8. Memorandum From Roger Morris of the National Security Council Staff to the President’s Assistant for National Security Affairs (Kissinger)1


  • Chrome Imports and Rhodesian Sanctions

At Tab A is a memo from Bob Haldeman telling you that the President has made a policy decision on imports of Rhodesian chrome on the strength of a recommendation from Pat Buchanan.2 (Buchanan’s piece is at Tab B.)3 Haldeman is asking you to implement the decision.

This is the first I have heard of this process. The major U.S. chrome companies in Rhodesia—Union Carbide and Foote Mineral—are always lobbying hard to obtain relief from sanctions. And OEP is taking up their case (for its impact on our stockpiles) in the context of the [Page 12] ongoing NSC review of Southern African policy.4 Buchanan’s memo is clearly an end-run around the NSC channel. The problem is that there are several issues here in honest dispute within the Government, and the President should certainly see all sides of the question before making a final decision. Here is a brief run-down:

The first UN Security Council Resolution on mandatory Rhodesian sanctions in December 1966—which the U.S. implemented by Presidential Executive Order still in force—specifically prohibits UN members from importing chrome from Rhodesia.5
There was provision accompanying our Executive Order to issue licenses for chrome imports from Rhodesia in certain “hardship cases.” This was generally interpreted to cover imports of chrome which had left Rhodesia prior to the adoption of the Security Council Resolution but were still in transit after its adoption.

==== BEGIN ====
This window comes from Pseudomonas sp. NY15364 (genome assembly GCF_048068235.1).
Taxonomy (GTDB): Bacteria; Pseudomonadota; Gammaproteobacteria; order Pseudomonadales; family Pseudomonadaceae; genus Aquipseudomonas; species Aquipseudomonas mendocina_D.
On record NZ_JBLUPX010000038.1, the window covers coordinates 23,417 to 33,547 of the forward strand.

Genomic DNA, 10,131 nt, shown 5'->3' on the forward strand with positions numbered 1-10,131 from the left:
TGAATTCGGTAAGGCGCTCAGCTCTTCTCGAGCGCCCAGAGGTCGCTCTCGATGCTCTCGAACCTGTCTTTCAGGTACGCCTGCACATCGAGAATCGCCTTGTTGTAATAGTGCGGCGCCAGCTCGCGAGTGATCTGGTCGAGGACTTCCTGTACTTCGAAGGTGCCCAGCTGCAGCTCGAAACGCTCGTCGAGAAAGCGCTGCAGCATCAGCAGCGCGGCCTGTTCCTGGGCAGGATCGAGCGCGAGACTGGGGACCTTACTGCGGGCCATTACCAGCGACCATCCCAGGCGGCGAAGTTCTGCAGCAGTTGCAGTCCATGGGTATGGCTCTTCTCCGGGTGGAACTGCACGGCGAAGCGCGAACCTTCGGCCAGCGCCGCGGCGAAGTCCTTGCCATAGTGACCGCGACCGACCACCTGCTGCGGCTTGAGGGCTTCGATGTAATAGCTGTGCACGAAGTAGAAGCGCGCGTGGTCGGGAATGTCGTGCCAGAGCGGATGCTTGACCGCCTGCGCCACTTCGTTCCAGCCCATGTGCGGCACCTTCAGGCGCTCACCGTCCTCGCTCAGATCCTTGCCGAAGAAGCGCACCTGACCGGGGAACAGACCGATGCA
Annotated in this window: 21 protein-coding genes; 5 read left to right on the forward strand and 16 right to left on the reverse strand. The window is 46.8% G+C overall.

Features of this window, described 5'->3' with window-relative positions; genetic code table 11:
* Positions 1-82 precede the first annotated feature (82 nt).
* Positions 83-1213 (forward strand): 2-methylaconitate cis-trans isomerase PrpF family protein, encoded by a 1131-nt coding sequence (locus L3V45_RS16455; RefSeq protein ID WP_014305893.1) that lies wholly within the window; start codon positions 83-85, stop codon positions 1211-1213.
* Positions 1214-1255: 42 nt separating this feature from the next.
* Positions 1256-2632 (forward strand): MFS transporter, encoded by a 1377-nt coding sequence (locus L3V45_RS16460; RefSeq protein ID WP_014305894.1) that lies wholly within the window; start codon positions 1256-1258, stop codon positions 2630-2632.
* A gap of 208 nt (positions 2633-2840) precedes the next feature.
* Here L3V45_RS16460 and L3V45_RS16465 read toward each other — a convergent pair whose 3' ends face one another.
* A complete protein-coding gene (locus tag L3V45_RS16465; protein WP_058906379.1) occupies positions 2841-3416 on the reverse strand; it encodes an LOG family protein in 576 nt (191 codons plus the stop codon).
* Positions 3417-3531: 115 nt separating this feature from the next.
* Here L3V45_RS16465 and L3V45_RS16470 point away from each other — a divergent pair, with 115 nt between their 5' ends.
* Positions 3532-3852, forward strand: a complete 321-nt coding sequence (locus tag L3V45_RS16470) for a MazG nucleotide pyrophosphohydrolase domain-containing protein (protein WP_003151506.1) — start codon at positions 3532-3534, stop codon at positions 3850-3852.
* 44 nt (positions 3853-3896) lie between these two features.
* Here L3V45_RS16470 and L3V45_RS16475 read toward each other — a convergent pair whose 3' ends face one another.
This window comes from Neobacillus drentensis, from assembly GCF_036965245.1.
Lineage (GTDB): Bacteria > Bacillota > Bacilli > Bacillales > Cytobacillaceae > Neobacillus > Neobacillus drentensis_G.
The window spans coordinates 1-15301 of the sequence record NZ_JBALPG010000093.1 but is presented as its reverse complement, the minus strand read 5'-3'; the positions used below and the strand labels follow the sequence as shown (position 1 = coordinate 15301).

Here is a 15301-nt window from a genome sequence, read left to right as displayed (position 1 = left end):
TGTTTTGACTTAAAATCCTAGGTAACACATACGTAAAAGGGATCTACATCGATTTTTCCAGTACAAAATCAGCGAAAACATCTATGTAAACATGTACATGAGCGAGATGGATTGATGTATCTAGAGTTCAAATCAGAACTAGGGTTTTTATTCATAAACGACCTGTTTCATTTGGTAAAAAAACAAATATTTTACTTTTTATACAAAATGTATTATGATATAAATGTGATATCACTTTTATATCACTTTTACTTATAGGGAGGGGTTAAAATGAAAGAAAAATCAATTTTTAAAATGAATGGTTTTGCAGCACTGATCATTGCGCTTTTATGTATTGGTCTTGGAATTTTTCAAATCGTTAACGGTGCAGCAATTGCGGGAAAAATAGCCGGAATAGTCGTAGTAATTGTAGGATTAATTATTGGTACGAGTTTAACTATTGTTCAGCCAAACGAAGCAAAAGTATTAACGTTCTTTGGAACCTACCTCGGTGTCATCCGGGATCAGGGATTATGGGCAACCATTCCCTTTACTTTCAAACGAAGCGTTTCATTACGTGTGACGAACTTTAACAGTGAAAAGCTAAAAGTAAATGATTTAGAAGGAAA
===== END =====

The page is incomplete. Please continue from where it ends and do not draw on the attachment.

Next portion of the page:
Union Carbide and Foote Mineral are now asking for an import license for some 200,000 tons of chrome which had not left Rhodesia prior to December 1966. Buchanan argues that both companies should be given the licenses because they paid for this ore prior to the sanctions.

In fact, Foote’s 57,000 tons of this total was not even mined until 1967–68—and even then with money which was licensed by the U.S. on the clear understanding that (a) the mining would only serve to keep the Foote mine operating as a salvageable U.S. property in Rhodesia, and (b) none of the ore so mined would be licensed for import to the U.S. in violation of the sanctions. Union Carbide’s 150,000 tons was paid for after the Security Council Resolution, yet just before the formal U.S. Executive Order. Thus, in both cases the legal point here about when the ore was paid for is by no means clear cut.

The merits of the chrome sanctions—as for all sanctions—are certainly arguable. Honest men will disagree about the general impact of sanctions on the Smith regime, the hardship to U.S. industry, the market benefits to other chrome suppliers like the Soviet Union, etc. All these points bear on the license for this deal.
Buchanan argues, for example, that the sanctions have brought “serious pressures” on the domestic chrome industry. Yet there is a 1-to 2-year supply of chrome presently available in the U.S. There are significant quantities of chrome purchased from our stockpile but still unused by the purchaser. And chrome ore is available on the world market, albeit at higher prices.